In today's paper, I wrote about Avvo, a Seattle startup that aims to create profiles of every attorney in the country. The service would compete with the Yellow Pages or other ways consumers find divorce lawyers or bankruptcy attorneys today.
Avvo aims to be more than a list of lawyers by providing ratings for each lawyer on a scale of 1 to 10.
I took a quick peek at the site last week after the company allowed a preview before the site's launch. I found nothing unusual, except that it was really slow.
However, CNET reports today a number of odd glitches and information it found:
According to Avvo's profiles of "licensed attorneys," President Abraham Lincoln, once a lawyer who traveled on horseback between county courthouses, and Scopes defense attorney Clarence Darrow, who died in 1938, have no disciplinary sanctions pending and are encouraged to update their profiles by personalizing them with "professional experience" and achievements. Supreme Court Justices Ruth Bader Ginsburg and Samuel Alito each receive hardly flattering "experience" and "trustworthiness" ratings of three out of five stars.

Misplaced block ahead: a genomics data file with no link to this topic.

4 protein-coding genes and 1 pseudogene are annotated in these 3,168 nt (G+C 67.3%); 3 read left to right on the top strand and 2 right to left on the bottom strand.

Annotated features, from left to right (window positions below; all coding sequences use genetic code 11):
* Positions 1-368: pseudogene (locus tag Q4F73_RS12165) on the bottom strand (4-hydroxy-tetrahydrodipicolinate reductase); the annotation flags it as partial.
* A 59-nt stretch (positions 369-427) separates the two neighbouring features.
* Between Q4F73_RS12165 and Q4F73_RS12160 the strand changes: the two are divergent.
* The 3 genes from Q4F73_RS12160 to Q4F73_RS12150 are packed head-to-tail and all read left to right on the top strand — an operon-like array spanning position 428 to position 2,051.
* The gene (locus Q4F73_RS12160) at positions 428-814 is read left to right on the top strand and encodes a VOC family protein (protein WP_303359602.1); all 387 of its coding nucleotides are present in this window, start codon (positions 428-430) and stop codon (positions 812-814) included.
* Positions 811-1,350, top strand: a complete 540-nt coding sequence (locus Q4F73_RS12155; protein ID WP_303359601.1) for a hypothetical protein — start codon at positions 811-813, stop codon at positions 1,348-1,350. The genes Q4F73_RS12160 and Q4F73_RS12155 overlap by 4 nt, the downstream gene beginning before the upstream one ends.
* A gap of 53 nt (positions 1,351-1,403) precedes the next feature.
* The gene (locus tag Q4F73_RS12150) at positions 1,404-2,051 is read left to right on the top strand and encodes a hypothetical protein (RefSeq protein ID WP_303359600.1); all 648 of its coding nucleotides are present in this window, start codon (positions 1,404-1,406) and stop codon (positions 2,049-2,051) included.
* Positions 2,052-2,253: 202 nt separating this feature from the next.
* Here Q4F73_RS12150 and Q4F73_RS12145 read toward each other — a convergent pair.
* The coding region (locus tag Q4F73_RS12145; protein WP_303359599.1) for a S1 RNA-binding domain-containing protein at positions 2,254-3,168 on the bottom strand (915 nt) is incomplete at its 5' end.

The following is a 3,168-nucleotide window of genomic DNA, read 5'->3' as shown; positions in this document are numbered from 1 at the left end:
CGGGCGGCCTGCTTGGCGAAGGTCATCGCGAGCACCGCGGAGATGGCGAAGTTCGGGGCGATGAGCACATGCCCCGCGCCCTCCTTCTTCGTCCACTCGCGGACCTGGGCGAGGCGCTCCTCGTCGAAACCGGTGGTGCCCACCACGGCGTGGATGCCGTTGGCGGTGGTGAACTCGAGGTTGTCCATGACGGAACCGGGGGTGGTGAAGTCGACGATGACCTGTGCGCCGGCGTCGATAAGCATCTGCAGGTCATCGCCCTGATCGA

Avvo does not disclose how it comes up with its ratings.
Board member Rich Barton, the CEO of Zillow.com who helped Avvo CEO Mark Britton start the company, readily acknowledged to me in reporting today's story that the company's techniques will cause some controversy.
"As long as we stay focused on the fact that we are empowering the consumer with information, in the court of public opinion you will win," he said.
UPDATE: See the comment down below for Mark Britton's response that he sent to the CNET reporter regarding what he found on the Avvo site.
He said, in part: "We're working hard to constantly add more information and, now that we're live, lawyers and consumers can help by adding their own content. In just the few hours since launch, hundreds of attorneys have claimed their profiles and provided consumers valuable information regarding their body of work."